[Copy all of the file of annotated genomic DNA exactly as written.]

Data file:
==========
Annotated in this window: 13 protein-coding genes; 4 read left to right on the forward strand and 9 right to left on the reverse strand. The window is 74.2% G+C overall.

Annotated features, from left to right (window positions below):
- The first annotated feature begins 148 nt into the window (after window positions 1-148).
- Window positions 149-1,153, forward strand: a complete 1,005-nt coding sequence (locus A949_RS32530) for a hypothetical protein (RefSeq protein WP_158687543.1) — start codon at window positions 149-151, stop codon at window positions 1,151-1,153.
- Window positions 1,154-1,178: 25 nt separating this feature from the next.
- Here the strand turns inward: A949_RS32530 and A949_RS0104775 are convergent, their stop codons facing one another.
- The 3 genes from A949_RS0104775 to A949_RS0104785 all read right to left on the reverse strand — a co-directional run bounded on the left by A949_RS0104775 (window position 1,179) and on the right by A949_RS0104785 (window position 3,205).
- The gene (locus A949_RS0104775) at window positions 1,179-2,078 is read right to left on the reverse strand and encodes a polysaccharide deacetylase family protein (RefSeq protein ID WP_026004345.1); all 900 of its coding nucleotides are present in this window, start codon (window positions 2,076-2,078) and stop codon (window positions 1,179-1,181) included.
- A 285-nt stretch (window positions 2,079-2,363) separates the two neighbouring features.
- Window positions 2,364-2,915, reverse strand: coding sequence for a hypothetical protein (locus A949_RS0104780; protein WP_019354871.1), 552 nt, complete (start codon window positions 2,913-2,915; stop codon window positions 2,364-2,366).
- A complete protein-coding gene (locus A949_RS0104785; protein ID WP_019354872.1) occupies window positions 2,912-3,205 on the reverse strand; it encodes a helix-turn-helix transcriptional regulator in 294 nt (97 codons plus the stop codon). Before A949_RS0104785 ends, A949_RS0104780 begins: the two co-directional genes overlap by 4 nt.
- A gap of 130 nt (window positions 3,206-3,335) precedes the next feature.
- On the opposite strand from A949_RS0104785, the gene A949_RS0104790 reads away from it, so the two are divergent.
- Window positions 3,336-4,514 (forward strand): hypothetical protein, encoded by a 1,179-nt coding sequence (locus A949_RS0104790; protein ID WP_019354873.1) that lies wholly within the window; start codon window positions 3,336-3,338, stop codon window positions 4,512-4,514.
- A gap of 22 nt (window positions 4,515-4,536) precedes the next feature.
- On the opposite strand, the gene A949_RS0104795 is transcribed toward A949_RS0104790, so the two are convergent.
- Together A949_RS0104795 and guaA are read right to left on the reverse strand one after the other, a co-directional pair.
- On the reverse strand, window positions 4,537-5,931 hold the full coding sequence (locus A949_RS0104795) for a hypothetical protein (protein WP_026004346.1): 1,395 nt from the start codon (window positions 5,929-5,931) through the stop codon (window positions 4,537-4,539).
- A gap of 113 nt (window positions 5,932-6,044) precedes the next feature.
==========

Annotated in this window: 13 protein-coding genes; 4 read left to right on the forward strand and 9 right to left on the reverse strand. The window is 74.2% G+C overall.

Annotated features, from left to right (window positions below):
- The first annotated feature begins 148 nt into the window (after window positions 1-148).
- Window positions 149-1,153, forward strand: a complete 1,005-nt coding sequence (locus A949_RS32530) for a hypothetical protein (RefSeq protein WP_158687543.1) — start codon at window positions 149-151, stop codon at window positions 1,151-1,153.
- Window positions 1,154-1,178: 25 nt separating this feature from the next.
- Here the strand turns inward: A949_RS32530 and A949_RS0104775 are convergent, their stop codons facing one another.
- The 3 genes from A949_RS0104775 to A949_RS0104785 all read right to left on the reverse strand — a co-directional run bounded on the left by A949_RS0104775 (window position 1,179) and on the right by A949_RS0104785 (window position 3,205).
- The gene (locus A949_RS0104775) at window positions 1,179-2,078 is read right to left on the reverse strand and encodes a polysaccharide deacetylase family protein (RefSeq protein ID WP_026004345.1); all 900 of its coding nucleotides are present in this window, start codon (window positions 2,076-2,078) and stop codon (window positions 1,179-1,181) included.
- A 285-nt stretch (window positions 2,079-2,363) separates the two neighbouring features.
- Window positions 2,364-2,915, reverse strand: coding sequence for a hypothetical protein (locus A949_RS0104780; protein WP_019354871.1), 552 nt, complete (start codon window positions 2,913-2,915; stop codon window positions 2,364-2,366).
- A complete protein-coding gene (locus A949_RS0104785; protein ID WP_019354872.1) occupies window positions 2,912-3,205 on the reverse strand; it encodes a helix-turn-helix transcriptional regulator in 294 nt (97 codons plus the stop codon). Before A949_RS0104785 ends, A949_RS0104780 begins: the two co-directional genes overlap by 4 nt.
- A gap of 130 nt (window positions 3,206-3,335) precedes the next feature.
- On the opposite strand from A949_RS0104785, the gene A949_RS0104790 reads away from it, so the two are divergent.
- Window positions 3,336-4,514 (forward strand): hypothetical protein, encoded by a 1,179-nt coding sequence (locus A949_RS0104790; protein ID WP_019354873.1) that lies wholly within the window; start codon window positions 3,336-3,338, stop codon window positions 4,512-4,514.
- A gap of 22 nt (window positions 4,515-4,536) precedes the next feature.
- On the opposite strand, the gene A949_RS0104795 is transcribed toward A949_RS0104790, so the two are convergent.
- Together A949_RS0104795 and guaA are read right to left on the reverse strand one after the other, a co-directional pair.
- On the reverse strand, window positions 4,537-5,931 hold the full coding sequence (locus A949_RS0104795) for a hypothetical protein (protein WP_026004346.1): 1,395 nt from the start codon (window positions 5,929-5,931) through the stop codon (window positions 4,537-4,539).
- A gap of 113 nt (window positions 5,932-6,044) precedes the next feature.